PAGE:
Kashmir Dispute and Deterrence Stability

Deterrence stability in South Asia has faced considerable setbacks following recent developments in the South Asian security landscape. The Kashmir dispute has always remained the core bone of contention between Pakistan and India. The Pulwama crisis followed by the shooting down of an Indian fighter jet created a loop of hostilities between Pakistan and India, inducing volatility in the region. Most recently, the Indian government’s introduction of the Jammu and Kashmir (Reorganization) Bill 2019 on 5th August 2019, further fuelled tensions between the two countries. The abrogation of Articles 370 and 35-A has subsequently given rise to serious political, socio-economic, legal and demographic ramifications for the stakeholders, in addition to having destabilized deterrence stability. This article studies how the changing dynamics of the Kashmir dispute affect the deterrence stability between Pakistan and India.

Michael Krepon’s essay, ‘The Myth of Deterrence Stability Between Nuclear-Armed Rivals’, highlights how the massive nuclear arsenals of the United States (U.S.) and the Soviet Union were unable to avert competition between the two adversaries during the Cold War, even when they had acquired assured second-strike capabilities. Relating it to Indo-Pak confrontation, he states that it is even more difficult for these two countries to stabilize their nuclear competition owing to the nature of their conflict and regional dynamics.

Indian aspirations of becoming a world power remain connected with its regional dominance, which serves as the foundation for it to meddle with international affairs at a bigger stage. At the regional level, India has flexed its muscles so to maintain its hegemony; in doing so, its military, coupled with its nuclear arsenal has remained pivotal. However, the increasingly aggressive Indian posture vis-à-vis Pakistan and the implementation of Realism in the Indian national security policy has transformed the latter’s nuclear posture and its strategic restraint. On the other hand, the core components that underlie Pakistan’s strategic culture include “countering Indian dominance, the primacy of national security, pride in Muslim sovereignty, and reliance on a proactive means of national defense.” Hence, the security policy and posture of Pakistan revolves traditionally around the threats emanating from India.

In the contemporary geostrategic setting, the Kashmir dispute’s relevance regarding deterrence stability cannot be overlooked; in fact, it can arguably be termed accountable for deterrence instability in the region. The nature of the Kashmir dispute has not only evolved itself – from the political to the military to, now, the legal domain – but has also altered the nature of engagement between India and Pakistan. The critical aspect to note here is whether the dispute will lead towards a possible use of nuclear weapons or will tensions defuse because of the shift from the military domain to the legal one?

Bernard Brodie’s famous dictum about nuclear weapons notes, “Thus far the chief purpose of our military establishment has been to win wars. From now on its chief purpose must be to avert them.” This shows the mature strategic culture of the major world powers in terms of nuclear weapons. The case for South Asia is otherwise because of strategic dynamics, border dispute and ideological rivalry between India and Pakistan. Kashmir has significantly accounted for the deterrence instability. In the last eight months, the crisis has snowballed to an ample degree because of the confrontations between the militaries of these two countries.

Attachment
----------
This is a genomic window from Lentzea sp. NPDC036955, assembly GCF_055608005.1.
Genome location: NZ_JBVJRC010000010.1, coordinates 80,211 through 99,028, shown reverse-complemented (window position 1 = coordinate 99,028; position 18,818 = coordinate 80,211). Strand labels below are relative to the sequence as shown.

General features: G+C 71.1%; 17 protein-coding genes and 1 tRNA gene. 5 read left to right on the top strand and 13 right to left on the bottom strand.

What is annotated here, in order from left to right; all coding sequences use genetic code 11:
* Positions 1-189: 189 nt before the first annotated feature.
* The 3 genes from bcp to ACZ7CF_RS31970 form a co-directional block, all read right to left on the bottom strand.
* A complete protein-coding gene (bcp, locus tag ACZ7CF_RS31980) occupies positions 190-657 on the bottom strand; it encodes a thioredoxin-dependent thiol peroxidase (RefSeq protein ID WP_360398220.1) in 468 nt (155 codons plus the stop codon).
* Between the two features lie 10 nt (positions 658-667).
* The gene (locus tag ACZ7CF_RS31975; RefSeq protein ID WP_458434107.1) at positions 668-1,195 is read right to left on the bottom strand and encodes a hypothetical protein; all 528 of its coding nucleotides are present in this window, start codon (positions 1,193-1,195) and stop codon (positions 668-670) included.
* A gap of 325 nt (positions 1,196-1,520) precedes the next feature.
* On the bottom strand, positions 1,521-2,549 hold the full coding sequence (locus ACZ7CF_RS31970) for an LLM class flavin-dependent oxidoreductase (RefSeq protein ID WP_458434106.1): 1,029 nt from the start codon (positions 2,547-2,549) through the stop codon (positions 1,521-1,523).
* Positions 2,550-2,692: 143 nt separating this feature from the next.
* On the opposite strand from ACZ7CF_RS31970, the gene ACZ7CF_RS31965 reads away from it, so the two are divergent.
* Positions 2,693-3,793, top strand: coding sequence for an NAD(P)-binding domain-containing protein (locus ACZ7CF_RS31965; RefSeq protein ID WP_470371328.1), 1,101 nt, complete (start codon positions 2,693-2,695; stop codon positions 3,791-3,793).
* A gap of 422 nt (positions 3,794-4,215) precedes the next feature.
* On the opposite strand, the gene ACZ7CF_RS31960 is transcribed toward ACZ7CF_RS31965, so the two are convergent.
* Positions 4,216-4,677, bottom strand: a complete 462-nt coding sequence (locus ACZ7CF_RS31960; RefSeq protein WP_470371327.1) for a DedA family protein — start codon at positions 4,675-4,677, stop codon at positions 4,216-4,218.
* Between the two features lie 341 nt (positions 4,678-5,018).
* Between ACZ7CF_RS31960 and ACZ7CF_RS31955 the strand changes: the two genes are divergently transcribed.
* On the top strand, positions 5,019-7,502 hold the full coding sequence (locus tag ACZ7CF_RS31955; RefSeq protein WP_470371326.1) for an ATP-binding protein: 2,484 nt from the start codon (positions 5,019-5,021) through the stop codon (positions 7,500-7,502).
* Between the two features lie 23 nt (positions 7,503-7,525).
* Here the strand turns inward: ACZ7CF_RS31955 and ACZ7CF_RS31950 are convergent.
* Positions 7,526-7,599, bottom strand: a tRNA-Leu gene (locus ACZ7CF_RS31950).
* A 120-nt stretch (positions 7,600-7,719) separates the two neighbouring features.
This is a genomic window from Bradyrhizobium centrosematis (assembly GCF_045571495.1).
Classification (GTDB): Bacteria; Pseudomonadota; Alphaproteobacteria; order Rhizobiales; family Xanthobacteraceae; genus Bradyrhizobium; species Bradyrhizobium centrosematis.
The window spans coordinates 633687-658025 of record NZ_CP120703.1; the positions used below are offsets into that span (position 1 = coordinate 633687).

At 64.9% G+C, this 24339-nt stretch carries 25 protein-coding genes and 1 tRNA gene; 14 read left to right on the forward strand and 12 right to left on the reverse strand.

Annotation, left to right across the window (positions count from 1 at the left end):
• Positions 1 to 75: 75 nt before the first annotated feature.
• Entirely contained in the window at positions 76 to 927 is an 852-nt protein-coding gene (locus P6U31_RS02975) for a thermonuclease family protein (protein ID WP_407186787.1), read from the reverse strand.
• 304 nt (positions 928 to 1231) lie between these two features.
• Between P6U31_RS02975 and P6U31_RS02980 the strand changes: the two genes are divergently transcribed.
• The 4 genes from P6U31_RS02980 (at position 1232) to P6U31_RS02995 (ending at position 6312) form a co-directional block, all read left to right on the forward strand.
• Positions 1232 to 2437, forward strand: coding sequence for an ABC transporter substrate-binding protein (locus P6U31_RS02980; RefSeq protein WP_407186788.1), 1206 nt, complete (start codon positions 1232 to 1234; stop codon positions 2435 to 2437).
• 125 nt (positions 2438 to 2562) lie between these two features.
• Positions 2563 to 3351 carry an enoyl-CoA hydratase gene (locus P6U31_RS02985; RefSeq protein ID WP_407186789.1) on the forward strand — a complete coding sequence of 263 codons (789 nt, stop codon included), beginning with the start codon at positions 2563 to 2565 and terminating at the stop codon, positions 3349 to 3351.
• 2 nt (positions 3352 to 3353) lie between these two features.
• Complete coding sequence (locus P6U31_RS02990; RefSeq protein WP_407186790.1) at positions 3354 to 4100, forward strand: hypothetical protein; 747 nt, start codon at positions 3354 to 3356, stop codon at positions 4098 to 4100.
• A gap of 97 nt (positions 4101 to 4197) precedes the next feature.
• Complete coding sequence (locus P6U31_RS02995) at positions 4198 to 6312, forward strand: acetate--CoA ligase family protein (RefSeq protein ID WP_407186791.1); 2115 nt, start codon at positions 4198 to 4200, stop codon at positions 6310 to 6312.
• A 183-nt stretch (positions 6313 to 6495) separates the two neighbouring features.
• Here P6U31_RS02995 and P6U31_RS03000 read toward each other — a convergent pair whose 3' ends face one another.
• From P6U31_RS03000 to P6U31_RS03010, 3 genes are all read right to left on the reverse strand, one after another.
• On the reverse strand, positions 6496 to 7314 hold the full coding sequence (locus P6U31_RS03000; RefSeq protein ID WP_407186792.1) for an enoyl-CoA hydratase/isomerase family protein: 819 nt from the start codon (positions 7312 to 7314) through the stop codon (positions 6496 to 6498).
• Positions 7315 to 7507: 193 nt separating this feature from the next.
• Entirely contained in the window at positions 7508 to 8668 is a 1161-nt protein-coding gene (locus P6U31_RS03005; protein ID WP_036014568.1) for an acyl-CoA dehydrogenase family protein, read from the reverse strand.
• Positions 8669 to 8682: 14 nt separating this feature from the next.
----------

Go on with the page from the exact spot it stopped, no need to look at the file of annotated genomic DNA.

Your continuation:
The Pulwama crisis rejuvenated the concept of intelligence-based sectoral operations. It not only intensified military engagement between the two states but also instigated a larger aggression by Indian security forces in Jammu and Kashmir. It also transformed Pakistan’s defensive posture vis-à-vis India and its steadfast approach with regards to Kashmir being its integral part, to a proactive approach aimed at neutralizing threats emanating from the Indian side. The recent illegal abrogation of Articles 370 and 35-A altered the security dynamics of the region; Indian hegemonic designs to change the demography of Jammu and Kashmir produced a massive outcry from not only the indigenous people and Pakistan, but also from international community.

The strategic frame with regard to this development has posed threats of a nuclear war. The conventional means of warfare are already being instrumented along the Line of Control (LoC). The thresholds of using nuclear weapons from the Pakistani side have remained blurred under its operational doctrine. However, the current government’s stance of using the nuclear option in case of genocide in Jammu and Kashmir (J&K) has raised the stakes of its applicability. The stretched skirmishes along the LoC and atrocities in Indian Occupied Kashmir directly affect the deterrence stability in the longer run. India is risking not only the regional peace but the security of world as a whole: in case of all-out nuclear war, the chances of containing it are truncated. In the current environment, when every aspect of statehood is connected with the other state, its expansion can also not be predicted.

To conclude the argument, I state that India is playing with fire by conducting illegal and unlawful activities which violate the laws of land, treaties signed between former governments and international law. If the conflict grows into a nuclear war, then ‘Unus pro omnibus, omnes pro uno’: ‘It is all for one, one for all’.

Sarmad Ali Khan
About Sarmad Ali Khan 6 Articles
Sarmad Ali Khan is a Research Fellow at SASSI University and is pursuing his Master’s Degree from Bahria University

Be the first to comment

Leave a Reply

Your email address will not be published.


*